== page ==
Europe will make a comeback this year as the top international travel destination for mature travelers, according to leading tour operators catering to the mature traveler. Perhaps they had their eyes raised to heaven in supplication and their fingers crossed to ward off recurring terrorism and the declining value of the dollar.
Having learned the hard way the mistake of having too many European eggs in their travel baskets, the same tour operators, however, are also ready with alternate destinations, far more of them than last year.
John Peckham, president of Insight International Tours' North American operations, could have been speaking for the travel industry in general when he said, "God bless Paul Hogan."
The easygoing Australian actor/spokesman has helped make the land Down Under one of the hot destinations for the mature traveler (and others) in the last six months. New Zealand, Fiji and other South Pacific areas have shared the benefits of Hogan's beguiling pleas.
Still, Australia can only absorb so much of the big mature travel market. If travel is to have a great year, it must come from European travel.
From all appearances right now, it looks favorable to the folks who run the travel operation for the nation's largest mature organization, the American Assn. of Retired Persons, 25 million strong.
"We've noted a pent-up demand from members, especially those older and retired," says Richard Hefler, creative director for AARP Travel Service in Culver City.
"It appears that these people are not going to be distracted too much by the dipping dollar value or overall political environment," he adds. "Most of them have lived through the Depression, two World Wars and other conflicts. They don't see threats as other age groups do."
This far into 1987 the extensive tour program to Europe offered to members by AARP is selling well compared to last year, which, like travel for all ages, was way down.
"This year won't be as good as two or three years ago," Hefler predicts, "but it's just as much a market cycle as it is dependent on the declining dollar and political scene."
One segment leading the trend back to Europe is AARP's extensive Hosted Holidays program; two weeks or longer package plans centered around apartment-hotel accommodations in one place rather than touring.
"Actually, our Hosted Holiday program bucked the trend in European travel last year with an increase over the previous year when the numbers of tour groups were falling way off," Hefler pointed out. "We expect an even bigger year in 1987."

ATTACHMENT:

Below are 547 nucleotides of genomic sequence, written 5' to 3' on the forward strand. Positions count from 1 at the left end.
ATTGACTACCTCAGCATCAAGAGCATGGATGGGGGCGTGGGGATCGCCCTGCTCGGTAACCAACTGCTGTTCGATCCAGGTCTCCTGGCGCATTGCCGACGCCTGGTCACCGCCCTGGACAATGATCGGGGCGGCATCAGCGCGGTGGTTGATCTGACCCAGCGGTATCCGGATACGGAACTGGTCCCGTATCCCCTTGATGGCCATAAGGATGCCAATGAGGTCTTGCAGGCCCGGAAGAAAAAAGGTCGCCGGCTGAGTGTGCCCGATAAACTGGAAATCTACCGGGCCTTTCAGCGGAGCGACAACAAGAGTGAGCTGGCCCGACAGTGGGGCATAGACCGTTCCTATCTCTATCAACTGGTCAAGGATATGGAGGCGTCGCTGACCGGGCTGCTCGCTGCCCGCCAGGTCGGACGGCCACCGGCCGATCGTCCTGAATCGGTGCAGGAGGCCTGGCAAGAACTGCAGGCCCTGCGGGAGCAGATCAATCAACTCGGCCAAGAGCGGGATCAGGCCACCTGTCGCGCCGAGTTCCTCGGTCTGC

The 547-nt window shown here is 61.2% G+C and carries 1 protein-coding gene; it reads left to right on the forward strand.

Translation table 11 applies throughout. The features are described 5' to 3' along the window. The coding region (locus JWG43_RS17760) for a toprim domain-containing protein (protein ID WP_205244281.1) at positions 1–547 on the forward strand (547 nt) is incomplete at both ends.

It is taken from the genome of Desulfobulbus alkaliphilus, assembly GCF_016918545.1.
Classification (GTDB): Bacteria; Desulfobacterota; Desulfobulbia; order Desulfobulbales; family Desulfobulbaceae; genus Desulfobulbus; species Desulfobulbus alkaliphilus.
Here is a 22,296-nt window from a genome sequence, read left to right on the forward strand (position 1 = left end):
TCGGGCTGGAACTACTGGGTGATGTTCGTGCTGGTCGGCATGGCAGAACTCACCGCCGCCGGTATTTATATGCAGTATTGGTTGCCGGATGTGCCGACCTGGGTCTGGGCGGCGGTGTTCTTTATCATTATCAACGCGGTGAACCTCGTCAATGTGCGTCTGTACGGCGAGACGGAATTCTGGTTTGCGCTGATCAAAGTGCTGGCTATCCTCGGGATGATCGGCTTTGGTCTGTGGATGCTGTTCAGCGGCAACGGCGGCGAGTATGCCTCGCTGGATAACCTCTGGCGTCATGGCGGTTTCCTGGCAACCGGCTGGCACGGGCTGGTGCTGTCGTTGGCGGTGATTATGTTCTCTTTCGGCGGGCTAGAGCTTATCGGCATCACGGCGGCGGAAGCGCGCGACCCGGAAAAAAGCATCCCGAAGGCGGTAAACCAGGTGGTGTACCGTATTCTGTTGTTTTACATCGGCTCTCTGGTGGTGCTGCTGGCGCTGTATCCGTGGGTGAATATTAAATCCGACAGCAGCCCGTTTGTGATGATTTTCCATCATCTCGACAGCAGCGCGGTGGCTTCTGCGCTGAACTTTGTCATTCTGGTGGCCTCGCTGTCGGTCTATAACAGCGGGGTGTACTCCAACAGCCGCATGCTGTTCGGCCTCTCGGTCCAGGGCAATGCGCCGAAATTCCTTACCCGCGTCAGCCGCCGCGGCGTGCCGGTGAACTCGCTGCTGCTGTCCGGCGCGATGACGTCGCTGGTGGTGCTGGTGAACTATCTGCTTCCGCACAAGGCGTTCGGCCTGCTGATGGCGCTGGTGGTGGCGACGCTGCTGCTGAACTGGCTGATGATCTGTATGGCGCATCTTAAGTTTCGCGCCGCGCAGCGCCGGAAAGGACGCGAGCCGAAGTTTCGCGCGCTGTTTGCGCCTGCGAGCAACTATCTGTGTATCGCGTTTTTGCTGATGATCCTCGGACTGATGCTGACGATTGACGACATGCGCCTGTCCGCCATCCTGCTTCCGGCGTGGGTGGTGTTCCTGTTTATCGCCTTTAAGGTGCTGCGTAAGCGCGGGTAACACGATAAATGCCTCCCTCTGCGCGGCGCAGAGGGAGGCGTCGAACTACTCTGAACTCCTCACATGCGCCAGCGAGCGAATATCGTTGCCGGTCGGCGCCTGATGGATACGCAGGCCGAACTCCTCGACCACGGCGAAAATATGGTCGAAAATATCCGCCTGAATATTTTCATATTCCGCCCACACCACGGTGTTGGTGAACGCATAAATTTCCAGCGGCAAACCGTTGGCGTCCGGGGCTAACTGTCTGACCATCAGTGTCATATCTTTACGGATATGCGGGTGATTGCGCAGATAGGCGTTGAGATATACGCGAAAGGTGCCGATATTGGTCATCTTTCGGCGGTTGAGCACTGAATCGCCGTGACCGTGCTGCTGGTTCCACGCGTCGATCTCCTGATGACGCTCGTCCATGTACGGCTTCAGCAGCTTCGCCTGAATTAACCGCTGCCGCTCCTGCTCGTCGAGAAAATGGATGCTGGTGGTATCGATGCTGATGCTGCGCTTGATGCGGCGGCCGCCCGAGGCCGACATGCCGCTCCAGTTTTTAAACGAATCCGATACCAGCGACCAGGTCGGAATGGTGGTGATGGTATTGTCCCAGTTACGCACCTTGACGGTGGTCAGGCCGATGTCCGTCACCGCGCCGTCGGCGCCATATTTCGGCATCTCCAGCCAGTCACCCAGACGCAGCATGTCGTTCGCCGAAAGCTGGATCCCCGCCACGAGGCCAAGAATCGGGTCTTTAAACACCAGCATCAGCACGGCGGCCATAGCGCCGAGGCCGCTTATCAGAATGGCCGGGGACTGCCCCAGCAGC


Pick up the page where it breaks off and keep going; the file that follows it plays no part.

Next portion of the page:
AARP's Hosted Holidays in Europe for 1987 are available in London and the Costa del Sol, like many other offerings from companies serving the mature traveler. But AARP also adds apartment stays in Paris, Vienna, Portugal's Algarve, Majorca in the Canary Islands and, heading for a big year according to early bookings, Nice and Cannes.
"The French Riviera is outselling Paris right now," Hefler notes. "Mature travelers seem to enjoy southern France and find the people more gregarious and friendlier than in Paris."
All of the Hosted Holiday programs to Europe, which average about $100 a day (per person, double) for apartment accommodations, air fare and fine social programs, are selling very well.
(In addition to Europe, AARP's Hosted Holidays are also available in Hong Kong, Tokyo, Taipei, Bangkok, Seoul and Singapore, plus AARP has one of the industry's most extensive international tour offerings for the mature traveler who is a member of AARP.)
Grand Circle Travel, the large, classy direct marketer to the mature traveler, also sees the long-stay vacation very strong in Europe as well as elsewhere. It calls its apartment/hotel stays Extended Stay Vacations.
"These Extended Vacations, from two- to 25-week stays in apartments rather than touring, will boom this year as the traditional 'If-it's-Tuesday-this-must-be-Belgium' tours and European Grand Capital tours become relics of the past," says Alan E. Lewis, chairman of Grand Circle. (Not all tour operators agree, but more on that later.)
Grand Circle's Extended Stay programs for 1987 include London, Gstaad in the Swiss Alps, Seefeld in the Austrian Alps, Locarno, Baden, near Vienna in the Vienna Woods, Portugal's Algarve, Yugoslavia, Canary Islands, Torremolinos and Majorca.
Outside of Europe, Grand Circle also has Extended Stay programs in French Polynesia (Tahiti, Moorea and Bora Bora), Hong Kong, Bermuda, Mexican and U.S. resort destinations.
Overall, Grand Circle's Lewis sees 1987 as an excellent year for the mature traveler for touring as well as extended stays, with many areas, even parts of Europe, having record travel years.
"Exotic destinations like the Orient, South Pacific and Australia, which did extremely well in 1986," adds Lewis, "will see even more growth in 1987.